Previously known as: Hypertrophic obstructive cardiomyopathy (HOCM), idiopathic hypertrophic subaortic stenosis (IHSS)
- Hypertrophic cardiomyopathy (HCM) is one of the most common inherited cardiac disorders (affecting ~ 1 in 500 people) and is the number one cause of sudden cardiac death in young athletes. Annual mortality is estimated at 1-2 %.
- It is a heterogeneous disorder, produced by mutations in multiple genes coding for sarcomeric proteins (e.g. beta-myosin heavy chain, troponin T). Inheritance is primarily autosomal dominant, with variable penetrance. Over 150 mutations have been identified, which explains the variability in the clinical phenotype.
- The chief abnormality associated with HCM is left ventricular hypertrophy (LVH), occurring in the absence of any inciting stimulus such as hypertension or aortic stenosis. The degree and distribution of LVH is variable: mild hypertrophy (13-15 mm) or extreme myocardial thickening (30-60 mm) may be seen.
- The most commonly observed pattern is asymmetrical thickening of the anterior interventricular septum (= asymmetrical septal hypertrophy). This pattern is classically associated with systolic anterior motion (SAM) of the mitral valve and dynamic left ventricular outflow tract (LVOT) obstruction. However, in the majority of cases (75%), HCM is not associated with LVOT obstruction (hence the name change from HOCM to HCM).
- Other less common patterns of LVH include concentric hypertrophy (20% of cases) and apical hypertrophy (10%).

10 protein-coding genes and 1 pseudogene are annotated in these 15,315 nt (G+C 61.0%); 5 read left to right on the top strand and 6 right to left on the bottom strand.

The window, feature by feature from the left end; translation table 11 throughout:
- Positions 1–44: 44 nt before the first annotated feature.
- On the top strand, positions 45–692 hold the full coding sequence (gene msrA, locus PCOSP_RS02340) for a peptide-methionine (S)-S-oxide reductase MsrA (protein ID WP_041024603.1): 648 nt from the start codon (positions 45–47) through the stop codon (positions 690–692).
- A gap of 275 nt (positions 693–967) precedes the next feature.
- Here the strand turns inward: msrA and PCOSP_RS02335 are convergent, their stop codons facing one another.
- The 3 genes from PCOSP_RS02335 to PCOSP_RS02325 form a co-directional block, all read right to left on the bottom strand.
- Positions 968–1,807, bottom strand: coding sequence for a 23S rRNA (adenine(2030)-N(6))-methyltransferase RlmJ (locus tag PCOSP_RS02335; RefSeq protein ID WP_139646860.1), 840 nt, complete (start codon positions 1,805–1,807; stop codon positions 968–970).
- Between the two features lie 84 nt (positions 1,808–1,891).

Pathophysiology and Clinical Features
The following processes are responsible for the clinical manifestations of HCM:
- Dynamic obstruction of the LVOT.
- Left ventricular diastolic dysfunction resulting from impaired relaxation and filling of the stiff and hypertrophied left ventricle (often associated with increased filling pressures).
- Abnormal intramural coronary arteries with thickened walls and narrowed lumens.
- Chaotic, disorganised left ventricular architecture (“cellular disarray”) predisposing to abnormal transmission of electrical impulses and thus serving as a substrate for arrhythmogenesis.
These result in the following clinical symptoms:
- Exertional syncope or pre-syncope — this is the most worrying symptom, suggesting dynamic LVOT obstruction ± ventricular dysrhythmia, with the potential for sudden cardiac death.
- Symptoms of pulmonary congestion (e.g. exertional dyspnoea, fatigue, orthopnoea, paroxysmal nocturnal dyspnoea) due to left ventricular dysfunction.
- Chest pain — may be typical anginal pain due to increased demand (thicker myocardial walls) and reduced supply (aberrant coronary arteries).
- Palpitations due to supraventricular or ventricular arrhythmias.
- Left ventricular hypertrophy results in increased precordial voltages and non-specific ST segment and T-wave abnormalities.
- Asymmetrical septal hypertrophy produces deep, narrow (“dagger-like”) Q waves in the lateral (V5-6, I, aVL) and inferior (II, III, aVF) leads. These may mimic prior myocardial infarction, although the Q-wave morphology is different: infarction Q waves are typically > 40 ms duration while septal Q waves in HCM are < 40 ms. Lateral Q waves are more common than inferior Q waves in HCM.
- Left ventricular diastolic dysfunction may lead to compensatory left atrial hypertrophy, with signs of left atrial enlargement (“P mitrale”) on the ECG.
- There is an association between HCM and Wolff-Parkinson-White (WPW) syndrome: ECG features of WPW were seen in 33% of patients with HCM in one study. At least one genetic mutation has been identified that is associated with both conditions.
- Atrial fibrillation and supraventricular tachycardias are common. Ventricular dysrhythmias (e.g. VT) also occur and may be a cause of sudden death.